SolarCity NY

Stephen Gawlik, Kevin Younis and Brad Austin of Empire State Development listen to a speaker during a meeting of the Public Authorities Control Board at the state Capitol on Wednesday in Albany.

ALBANY — A state oversight board controlled by the Legislature and Democratic Gov. Andrew Cuomo has authorized spending $485 million to complete a solar panel production plant, the centerpiece of Cuomo's "Buffalo Billion" economic development program.

The Public Authority Control Board voted Wednesday amid questions about the future of the solar industry after a major player last month filed for bankruptcy court protection, a lack of details about how the money will be spent and uncertainty about the public benefit from the project.

The $750 million SolarCity plant being built with public funds is nearing completion and the money approved by the board is believed to be the balance of the state's commitment to not only build the million-square-foot factory but also to fit it with manufacturing and other equipment.

The funding was authorized with little comment from the board. Of the five members, only those representing the governor, Assembly Democrats and Senate Republicans get a vote. The two members from the minority caucuses have only an advisory role. Only one of the five members attended Wednesday's meeting. Board rules allow them to send designated representatives in their place.

As a condition for his support, Assemblyman James Brennan, a Brooklyn Democrat on the board, requested monthly updates on the project's expenses to go to the Empire State Development Corp. and the Public Authorities Control Board, according to Ashley Ryle, who represented him at Wednesday's meeting.

Following the meeting, Assembly Democrats released a statement saying the updates provide "an extra level of public disclosure and accountability."

The lone board member in attendance was Assemblyman Joseph Giglio, a Cattaraugus County Republican. He said the project is critically important to the western New York economy.

"We have a little bit of concern that it hasn't been that clear how the funding is going to work," he said. "Our concerns are very basic."

Fort Schuyler Management Corp., a not-for-profit arm of the State University of New York, has not responded to inquiries from The Associated Press with specifics of how the money is being budgeted, what equipment is being purchased and who the vendors are. Asia and Europe, where most of the world's solar modules are produced, are also primary sources of manufacturing equipment.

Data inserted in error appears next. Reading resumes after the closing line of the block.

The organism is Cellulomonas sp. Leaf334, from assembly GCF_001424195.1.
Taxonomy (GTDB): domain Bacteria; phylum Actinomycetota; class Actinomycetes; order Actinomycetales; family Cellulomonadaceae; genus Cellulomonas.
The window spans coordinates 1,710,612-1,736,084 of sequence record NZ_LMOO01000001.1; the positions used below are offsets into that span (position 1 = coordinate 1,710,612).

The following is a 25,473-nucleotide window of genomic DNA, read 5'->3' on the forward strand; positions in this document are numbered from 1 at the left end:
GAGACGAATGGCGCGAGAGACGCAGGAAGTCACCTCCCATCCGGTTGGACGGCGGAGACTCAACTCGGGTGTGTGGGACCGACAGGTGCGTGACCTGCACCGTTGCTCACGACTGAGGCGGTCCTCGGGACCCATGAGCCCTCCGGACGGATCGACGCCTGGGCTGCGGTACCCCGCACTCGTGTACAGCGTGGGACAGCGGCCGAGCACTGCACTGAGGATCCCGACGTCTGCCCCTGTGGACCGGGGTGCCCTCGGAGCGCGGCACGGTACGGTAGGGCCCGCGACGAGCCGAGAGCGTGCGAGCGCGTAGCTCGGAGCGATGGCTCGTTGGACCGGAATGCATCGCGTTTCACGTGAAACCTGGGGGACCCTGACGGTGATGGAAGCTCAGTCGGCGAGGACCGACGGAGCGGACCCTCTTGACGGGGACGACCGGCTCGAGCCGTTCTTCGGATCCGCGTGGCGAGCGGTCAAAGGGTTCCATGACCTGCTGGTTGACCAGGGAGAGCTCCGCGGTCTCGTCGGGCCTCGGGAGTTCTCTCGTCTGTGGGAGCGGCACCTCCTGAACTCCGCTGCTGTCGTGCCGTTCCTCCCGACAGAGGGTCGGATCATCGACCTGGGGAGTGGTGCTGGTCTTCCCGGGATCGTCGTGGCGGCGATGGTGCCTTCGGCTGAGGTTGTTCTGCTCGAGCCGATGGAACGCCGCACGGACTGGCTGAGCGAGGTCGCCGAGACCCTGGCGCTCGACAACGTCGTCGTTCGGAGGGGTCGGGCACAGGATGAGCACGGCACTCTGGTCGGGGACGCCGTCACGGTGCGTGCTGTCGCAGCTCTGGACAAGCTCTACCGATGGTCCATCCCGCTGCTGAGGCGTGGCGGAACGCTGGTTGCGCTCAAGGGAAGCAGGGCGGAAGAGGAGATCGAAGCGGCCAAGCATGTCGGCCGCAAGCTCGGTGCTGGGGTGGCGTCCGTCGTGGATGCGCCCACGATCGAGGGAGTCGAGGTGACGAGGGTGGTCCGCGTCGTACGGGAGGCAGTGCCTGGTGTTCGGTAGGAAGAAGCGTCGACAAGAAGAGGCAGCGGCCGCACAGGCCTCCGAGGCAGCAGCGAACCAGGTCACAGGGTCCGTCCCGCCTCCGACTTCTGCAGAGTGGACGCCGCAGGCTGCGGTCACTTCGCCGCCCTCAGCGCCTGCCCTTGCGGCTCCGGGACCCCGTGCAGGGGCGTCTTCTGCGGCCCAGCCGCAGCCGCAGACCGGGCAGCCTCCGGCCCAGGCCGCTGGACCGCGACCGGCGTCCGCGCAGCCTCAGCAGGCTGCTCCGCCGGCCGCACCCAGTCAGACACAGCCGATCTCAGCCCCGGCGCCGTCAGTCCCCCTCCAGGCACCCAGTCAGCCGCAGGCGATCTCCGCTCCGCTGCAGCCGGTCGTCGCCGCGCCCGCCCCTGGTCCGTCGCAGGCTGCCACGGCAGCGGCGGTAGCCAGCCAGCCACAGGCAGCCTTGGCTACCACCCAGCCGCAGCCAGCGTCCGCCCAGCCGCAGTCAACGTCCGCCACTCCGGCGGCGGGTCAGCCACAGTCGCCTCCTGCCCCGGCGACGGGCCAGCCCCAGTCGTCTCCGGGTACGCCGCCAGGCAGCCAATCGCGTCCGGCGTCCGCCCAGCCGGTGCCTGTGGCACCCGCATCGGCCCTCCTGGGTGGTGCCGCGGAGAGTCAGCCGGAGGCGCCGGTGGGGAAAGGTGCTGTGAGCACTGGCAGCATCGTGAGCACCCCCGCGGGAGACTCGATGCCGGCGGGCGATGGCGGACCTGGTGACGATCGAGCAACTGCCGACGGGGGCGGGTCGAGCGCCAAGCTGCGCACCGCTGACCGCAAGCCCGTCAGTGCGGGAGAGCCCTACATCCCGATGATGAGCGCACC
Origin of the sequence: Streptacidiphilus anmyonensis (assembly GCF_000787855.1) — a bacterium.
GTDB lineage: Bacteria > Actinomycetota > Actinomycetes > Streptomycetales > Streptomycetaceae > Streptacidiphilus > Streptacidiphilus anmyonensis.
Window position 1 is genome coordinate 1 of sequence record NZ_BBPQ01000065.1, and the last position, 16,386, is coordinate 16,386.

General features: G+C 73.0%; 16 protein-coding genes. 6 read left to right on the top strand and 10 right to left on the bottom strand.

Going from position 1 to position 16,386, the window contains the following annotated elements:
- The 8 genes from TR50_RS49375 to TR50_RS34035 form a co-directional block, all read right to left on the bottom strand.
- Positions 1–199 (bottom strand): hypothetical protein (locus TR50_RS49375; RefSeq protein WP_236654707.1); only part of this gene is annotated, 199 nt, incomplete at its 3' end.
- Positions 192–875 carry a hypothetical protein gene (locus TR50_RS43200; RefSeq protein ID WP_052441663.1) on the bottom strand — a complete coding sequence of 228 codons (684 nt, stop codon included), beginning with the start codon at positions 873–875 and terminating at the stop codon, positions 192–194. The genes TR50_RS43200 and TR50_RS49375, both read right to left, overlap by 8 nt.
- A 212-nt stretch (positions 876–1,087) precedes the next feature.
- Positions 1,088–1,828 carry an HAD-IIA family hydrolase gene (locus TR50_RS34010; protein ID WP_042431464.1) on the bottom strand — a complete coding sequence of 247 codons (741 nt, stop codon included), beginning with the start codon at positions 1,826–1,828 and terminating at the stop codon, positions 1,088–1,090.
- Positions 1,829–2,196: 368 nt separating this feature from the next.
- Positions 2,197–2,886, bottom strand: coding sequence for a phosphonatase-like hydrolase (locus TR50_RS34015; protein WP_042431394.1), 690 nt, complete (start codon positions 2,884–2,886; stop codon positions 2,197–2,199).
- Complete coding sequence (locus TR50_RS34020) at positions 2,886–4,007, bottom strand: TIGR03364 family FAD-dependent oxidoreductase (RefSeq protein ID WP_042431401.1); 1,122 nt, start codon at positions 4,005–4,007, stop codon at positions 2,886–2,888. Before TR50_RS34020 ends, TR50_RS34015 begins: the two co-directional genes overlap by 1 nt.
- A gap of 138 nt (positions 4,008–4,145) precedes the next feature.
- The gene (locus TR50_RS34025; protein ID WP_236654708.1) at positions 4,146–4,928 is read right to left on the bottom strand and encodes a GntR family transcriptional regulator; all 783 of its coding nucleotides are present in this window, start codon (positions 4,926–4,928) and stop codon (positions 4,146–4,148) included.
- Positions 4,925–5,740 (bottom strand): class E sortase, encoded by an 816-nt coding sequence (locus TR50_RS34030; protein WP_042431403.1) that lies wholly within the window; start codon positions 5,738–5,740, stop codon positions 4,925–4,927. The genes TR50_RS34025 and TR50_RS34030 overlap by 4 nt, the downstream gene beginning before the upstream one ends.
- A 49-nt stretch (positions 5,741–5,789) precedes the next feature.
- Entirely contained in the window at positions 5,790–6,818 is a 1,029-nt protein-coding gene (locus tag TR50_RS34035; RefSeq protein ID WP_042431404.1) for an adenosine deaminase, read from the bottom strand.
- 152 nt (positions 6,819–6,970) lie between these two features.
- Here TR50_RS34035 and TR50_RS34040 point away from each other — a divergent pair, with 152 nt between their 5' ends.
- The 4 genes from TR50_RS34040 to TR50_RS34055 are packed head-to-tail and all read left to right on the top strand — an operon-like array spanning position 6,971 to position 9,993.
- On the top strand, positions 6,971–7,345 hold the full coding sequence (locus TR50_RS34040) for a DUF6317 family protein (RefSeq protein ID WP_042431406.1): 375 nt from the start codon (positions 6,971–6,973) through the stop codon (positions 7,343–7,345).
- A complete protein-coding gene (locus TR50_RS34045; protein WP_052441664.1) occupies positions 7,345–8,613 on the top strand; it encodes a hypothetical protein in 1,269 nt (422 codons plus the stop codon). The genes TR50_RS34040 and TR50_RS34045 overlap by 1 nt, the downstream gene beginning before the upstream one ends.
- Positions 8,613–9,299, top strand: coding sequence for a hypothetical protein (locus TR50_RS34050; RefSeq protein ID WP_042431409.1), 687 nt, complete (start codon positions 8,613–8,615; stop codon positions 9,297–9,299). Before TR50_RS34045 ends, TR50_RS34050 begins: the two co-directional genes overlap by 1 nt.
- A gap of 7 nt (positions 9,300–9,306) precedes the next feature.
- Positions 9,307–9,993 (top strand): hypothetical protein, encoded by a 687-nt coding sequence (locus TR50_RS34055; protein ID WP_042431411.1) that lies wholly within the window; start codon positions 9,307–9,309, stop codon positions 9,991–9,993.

In the meantime, word about the status of the Buffalo plant has come largely from SolarCity executives briefing investors during quarterly earnings calls.

In a February update, CEO Lyndon Rive told industry analysts that the timetable for equipping the plant has slipped, and some of the capital expenditure for equipment will be in 2017.

SolarCity, whose chairman is PayPal and Tesla Motors co-founder Elon Musk, took hits to its share price earlier this month when it reported losing $283 million in the first quarter of this year and again scaled back projections for future business. Last month, competitor SunEdison's financial troubles forced it to seek Chapter 11 bankruptcy court protection. SolarCity has committed to investing $5 billion over 10 years in New York state, hiring almost 1,500 workers at the Buffalo plant for five years and employing at least 2,000 more people across the state in exchange for use of the state-owned plant.

Cuomo said earlier that he believed the control board would approve the new funding despite a federal investigation of economic development programs in the state, including one of his former top aides and a lobbyist with longtime connections to Cuomo.

Following news of the investigation, Cuomo's counsel said all decisions regarding the Buffalo Billion would first be reviewed by Bart Schwartz, the independent investigator hired by Cuomo to conduct an internal review.

"Well, there are questions about what one or two people did. All right. Let's find out what those one or two people did. We'll get the facts. We'll then respond accordingly," he said. "If somebody did something wrong, I'll be the first to throw the book at them. But that doesn't go to the essence of the Buffalo Billion program."

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